Browse Social Movements

Displaying 1 - 4 of 4
Starts with Fe|Fo|Fr|Back to all A-Z
Name Description Founding year Related works
Female Moral Reform Movement Moral reform was a campaign in the 1830s and '40s to abolish sexual licentiousness, prostitution, and the sexual double standard, and to promote sexual abstinence among the young as they entered the marriage market.... Moral reform was a campaign in the 1830s and '40s to abolish sexual licentiousness, prostitution, and the sexual double standard, and to promote sexual abstinence among the young as they entered the marriage market. By 1841, approximately 50,000 women had joined more than 600 local Female Moral Reform Societies (FMRS). Moral reform was the nation’s first explicitly female social movement, comprised of women and led by women. Show more Show less 1835 4
Feminism, 1960s- Feminism, dedicated to greater equality between men and women, reemerged as a central feature of public life in the 1960s, partly inspired by the burgeoning social movements of that decade: the New Left, the civil... Feminism, dedicated to greater equality between men and women, reemerged as a central feature of public life in the 1960s, partly inspired by the burgeoning social movements of that decade: the New Left, the civil rights movement, opposition to the war in Vietnam, and gay rights. Feminist organizations were numerous and diverse, often competing with one another, and promoted a multitude of social and political issues, including the enforcement of Title VII in the 1964 Civil Rights Act, which prohibited sex discrimination in employment; access to birth control and abortion; the elimination of pornography and domestic violence, the rights of women of color and lesbian rights. Though challenged by the rise of conservatism in the 1970s, feminist values and ideas changed American life in the last third of the twentieth century and the movement continues as a vital force in the twenty-first century. Show more Show less 1960 10
Foreign Missionary Movement Women's missionary enterprise was one of the earliest and largest social reform movements in the United States. The movement attracted evangelical women spurred by religious faith to promote Christianity at home and... Women's missionary enterprise was one of the earliest and largest social reform movements in the United States. The movement attracted evangelical women spurred by religious faith to promote Christianity at home and abroad. American laywomen were active participants in Protestant and Catholic missionary efforts in the nineteenth and twentieth centuries. Women's participation began in domestic fundraising for male-dominated foreign missions, but by the second half of the nineteenth century, laywomen began to organize separate women's boards and to set their own agendas for mission activity. By 1911 some two million women were members in groups that were part of the women's missionary movement. Typically sent abroad as teachers or ministers' wives, women carved out for themselves increasingly important roles in foreign missions. According to the scholar Jane Hunter, at the peak of mission activity women comprised two-thirds of all missionaries working abroad. Show more Show less 1830 2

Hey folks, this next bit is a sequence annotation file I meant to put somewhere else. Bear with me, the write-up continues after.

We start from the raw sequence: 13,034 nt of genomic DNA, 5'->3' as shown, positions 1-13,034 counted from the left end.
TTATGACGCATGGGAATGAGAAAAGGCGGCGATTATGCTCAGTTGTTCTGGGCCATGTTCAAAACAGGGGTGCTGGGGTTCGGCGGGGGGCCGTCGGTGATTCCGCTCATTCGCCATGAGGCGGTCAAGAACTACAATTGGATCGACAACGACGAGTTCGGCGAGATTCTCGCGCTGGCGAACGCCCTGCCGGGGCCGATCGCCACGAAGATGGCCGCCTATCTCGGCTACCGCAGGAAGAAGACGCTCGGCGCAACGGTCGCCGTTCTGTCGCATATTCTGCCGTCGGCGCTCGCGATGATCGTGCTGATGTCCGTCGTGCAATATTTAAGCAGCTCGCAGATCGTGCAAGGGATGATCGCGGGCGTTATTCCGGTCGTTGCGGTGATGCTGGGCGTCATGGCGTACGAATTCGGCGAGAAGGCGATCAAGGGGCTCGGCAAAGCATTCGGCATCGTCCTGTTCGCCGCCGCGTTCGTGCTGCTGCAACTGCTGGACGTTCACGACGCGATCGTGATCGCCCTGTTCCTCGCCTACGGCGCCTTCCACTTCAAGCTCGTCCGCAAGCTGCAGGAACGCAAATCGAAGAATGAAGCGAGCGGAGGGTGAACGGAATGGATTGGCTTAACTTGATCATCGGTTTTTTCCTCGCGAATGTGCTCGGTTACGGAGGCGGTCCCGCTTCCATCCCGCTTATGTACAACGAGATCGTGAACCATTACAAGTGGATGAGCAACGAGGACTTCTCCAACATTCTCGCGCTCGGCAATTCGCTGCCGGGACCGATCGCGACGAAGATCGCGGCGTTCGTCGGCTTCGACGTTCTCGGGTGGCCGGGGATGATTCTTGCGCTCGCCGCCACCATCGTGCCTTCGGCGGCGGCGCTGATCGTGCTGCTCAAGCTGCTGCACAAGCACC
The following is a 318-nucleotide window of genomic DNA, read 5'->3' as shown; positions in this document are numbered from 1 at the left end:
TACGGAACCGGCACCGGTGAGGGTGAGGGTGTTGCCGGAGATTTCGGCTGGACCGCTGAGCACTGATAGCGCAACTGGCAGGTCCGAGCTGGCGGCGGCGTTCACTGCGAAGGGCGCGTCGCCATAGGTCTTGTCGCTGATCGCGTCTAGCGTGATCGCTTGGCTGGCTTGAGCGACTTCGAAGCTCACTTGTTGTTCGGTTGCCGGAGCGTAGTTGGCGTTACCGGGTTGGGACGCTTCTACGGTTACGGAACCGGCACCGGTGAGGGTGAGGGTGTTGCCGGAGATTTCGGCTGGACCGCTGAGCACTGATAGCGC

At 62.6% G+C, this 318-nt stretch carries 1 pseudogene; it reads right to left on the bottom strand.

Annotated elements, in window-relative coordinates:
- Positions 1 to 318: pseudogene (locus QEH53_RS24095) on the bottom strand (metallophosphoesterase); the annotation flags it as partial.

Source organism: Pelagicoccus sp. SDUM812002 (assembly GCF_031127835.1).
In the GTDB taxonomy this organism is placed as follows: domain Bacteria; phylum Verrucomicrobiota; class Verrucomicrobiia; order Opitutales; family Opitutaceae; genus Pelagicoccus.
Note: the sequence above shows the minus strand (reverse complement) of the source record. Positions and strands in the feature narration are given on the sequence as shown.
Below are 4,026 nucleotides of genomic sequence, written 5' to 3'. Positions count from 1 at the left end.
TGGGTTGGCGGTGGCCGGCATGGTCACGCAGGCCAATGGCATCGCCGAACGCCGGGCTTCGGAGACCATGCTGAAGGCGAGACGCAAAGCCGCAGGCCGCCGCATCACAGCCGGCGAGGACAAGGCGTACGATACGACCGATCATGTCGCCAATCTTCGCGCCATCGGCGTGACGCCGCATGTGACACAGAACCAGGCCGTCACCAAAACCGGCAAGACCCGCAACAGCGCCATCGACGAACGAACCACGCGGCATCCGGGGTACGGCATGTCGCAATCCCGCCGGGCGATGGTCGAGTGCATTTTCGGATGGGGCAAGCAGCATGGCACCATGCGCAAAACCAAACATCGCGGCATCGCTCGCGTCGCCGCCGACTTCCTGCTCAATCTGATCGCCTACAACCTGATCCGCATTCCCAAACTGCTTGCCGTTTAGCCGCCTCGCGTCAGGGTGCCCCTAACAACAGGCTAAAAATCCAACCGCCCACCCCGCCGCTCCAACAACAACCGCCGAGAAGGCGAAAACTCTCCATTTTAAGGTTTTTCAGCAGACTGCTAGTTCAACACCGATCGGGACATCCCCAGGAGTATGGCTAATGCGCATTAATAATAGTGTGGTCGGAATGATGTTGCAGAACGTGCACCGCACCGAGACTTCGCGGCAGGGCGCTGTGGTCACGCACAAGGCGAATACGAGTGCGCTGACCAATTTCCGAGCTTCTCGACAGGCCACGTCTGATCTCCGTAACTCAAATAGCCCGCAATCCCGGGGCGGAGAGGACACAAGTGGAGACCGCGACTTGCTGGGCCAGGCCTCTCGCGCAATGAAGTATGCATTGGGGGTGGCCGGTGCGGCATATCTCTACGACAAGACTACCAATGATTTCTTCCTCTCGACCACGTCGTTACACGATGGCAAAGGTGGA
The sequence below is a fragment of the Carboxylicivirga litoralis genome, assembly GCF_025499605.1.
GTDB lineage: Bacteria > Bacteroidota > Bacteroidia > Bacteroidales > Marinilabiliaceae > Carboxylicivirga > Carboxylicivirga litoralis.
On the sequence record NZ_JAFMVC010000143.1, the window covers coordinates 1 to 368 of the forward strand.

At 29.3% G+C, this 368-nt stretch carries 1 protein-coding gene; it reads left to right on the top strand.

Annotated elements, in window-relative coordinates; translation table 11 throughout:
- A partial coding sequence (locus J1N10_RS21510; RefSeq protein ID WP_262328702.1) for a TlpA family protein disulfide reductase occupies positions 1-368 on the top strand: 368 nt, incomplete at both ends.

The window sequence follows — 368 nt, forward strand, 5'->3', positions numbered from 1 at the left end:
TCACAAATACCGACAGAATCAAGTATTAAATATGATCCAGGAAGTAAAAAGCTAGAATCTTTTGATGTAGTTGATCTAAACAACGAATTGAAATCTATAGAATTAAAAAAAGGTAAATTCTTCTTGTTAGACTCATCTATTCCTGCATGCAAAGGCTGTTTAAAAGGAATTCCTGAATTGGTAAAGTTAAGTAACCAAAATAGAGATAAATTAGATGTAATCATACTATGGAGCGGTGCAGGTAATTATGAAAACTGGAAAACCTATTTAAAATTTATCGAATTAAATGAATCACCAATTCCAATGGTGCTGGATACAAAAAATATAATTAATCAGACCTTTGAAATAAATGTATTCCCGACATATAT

Freedmen's Aid Movement After the Emancipation Proclamation in 1863, anti-slavery reformers went to the South to educate former slaves and supervise their work as free laborers. Women reformers often clashed with male government officials... After the Emancipation Proclamation in 1863, anti-slavery reformers went to the South to educate former slaves and supervise their work as free laborers. Women reformers often clashed with male government officials of the Freedmen’s Burueau who administered federal government programs for freedpeople. Show more Show less 1861 3